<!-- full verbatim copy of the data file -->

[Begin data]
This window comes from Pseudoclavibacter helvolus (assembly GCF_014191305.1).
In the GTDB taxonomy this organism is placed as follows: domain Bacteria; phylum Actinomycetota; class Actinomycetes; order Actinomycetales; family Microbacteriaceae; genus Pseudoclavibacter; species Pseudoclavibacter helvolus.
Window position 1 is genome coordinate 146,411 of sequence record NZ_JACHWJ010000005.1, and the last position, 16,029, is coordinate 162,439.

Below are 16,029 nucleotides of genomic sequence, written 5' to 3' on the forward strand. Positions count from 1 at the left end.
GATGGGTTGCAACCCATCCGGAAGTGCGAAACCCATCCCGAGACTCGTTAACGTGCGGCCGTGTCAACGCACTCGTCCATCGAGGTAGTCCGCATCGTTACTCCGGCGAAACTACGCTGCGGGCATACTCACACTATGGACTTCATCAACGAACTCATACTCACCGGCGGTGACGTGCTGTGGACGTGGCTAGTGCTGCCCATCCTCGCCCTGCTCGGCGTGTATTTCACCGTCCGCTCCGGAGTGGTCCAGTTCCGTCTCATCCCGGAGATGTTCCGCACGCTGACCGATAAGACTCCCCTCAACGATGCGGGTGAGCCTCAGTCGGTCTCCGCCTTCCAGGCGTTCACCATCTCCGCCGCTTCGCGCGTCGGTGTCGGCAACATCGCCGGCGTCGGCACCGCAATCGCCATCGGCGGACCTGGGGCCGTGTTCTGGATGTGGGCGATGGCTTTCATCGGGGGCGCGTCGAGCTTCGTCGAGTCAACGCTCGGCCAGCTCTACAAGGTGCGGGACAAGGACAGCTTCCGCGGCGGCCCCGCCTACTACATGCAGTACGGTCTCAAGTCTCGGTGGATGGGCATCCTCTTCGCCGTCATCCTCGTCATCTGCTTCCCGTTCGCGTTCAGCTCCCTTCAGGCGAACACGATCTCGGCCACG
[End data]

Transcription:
This window comes from Pseudoclavibacter helvolus (assembly GCF_014191305.1).
In the GTDB taxonomy this organism is placed as follows: domain Bacteria; phylum Actinomycetota; class Actinomycetes; order Actinomycetales; family Microbacteriaceae; genus Pseudoclavibacter; species Pseudoclavibacter helvolus.
Window position 1 is genome coordinate 146,411 of sequence record NZ_JACHWJ010000005.1, and the last position, 16,029, is coordinate 162,439.

Below are 16,029 nucleotides of genomic sequence, written 5' to 3' on the forward strand. Positions count from 1 at the left end.
GATGGGTTGCAACCCATCCGGAAGTGCGAAACCCATCCCGAGACTCGTTAACGTGCGGCCGTGTCAACGCACTCGTCCATCGAGGTAGTCCGCATCGTTACTCCGGCGAAACTACGCTGCGGGCATACTCACACTATGGACTTCATCAACGAACTCATACTCACCGGCGGTGACGTGCTGTGGACGTGGCTAGTGCTGCCCATCCTCGCCCTGCTCGGCGTGTATTTCACCGTCCGCTCCGGAGTGGTCCAGTTCCGTCTCATCCCGGAGATGTTCCGCACGCTGACCGATAAGACTCCCCTCAACGATGCGGGTGAGCCTCAGTCGGTCTCCGCCTTCCAGGCGTTCACCATCTCCGCCGCTTCGCGCGTCGGTGTCGGCAACATCGCCGGCGTCGGCACCGCAATCGCCATCGGCGGACCTGGGGCCGTGTTCTGGATGTGGGCGATGGCTTTCATCGGGGGCGCGTCGAGCTTCGTCGAGTCAACGCTCGGCCAGCTCTACAAGGTGCGGGACAAGGACAGCTTCCGCGGCGGCCCCGCCTACTACATGCAGTACGGTCTCAAGTCTCGGTGGATGGGCATCCTCTTCGCCGTCATCCTCGTCATCTGCTTCCCGTTCGCGTTCAGCTCCCTTCAGGCGAACACGATCTCGGCCACG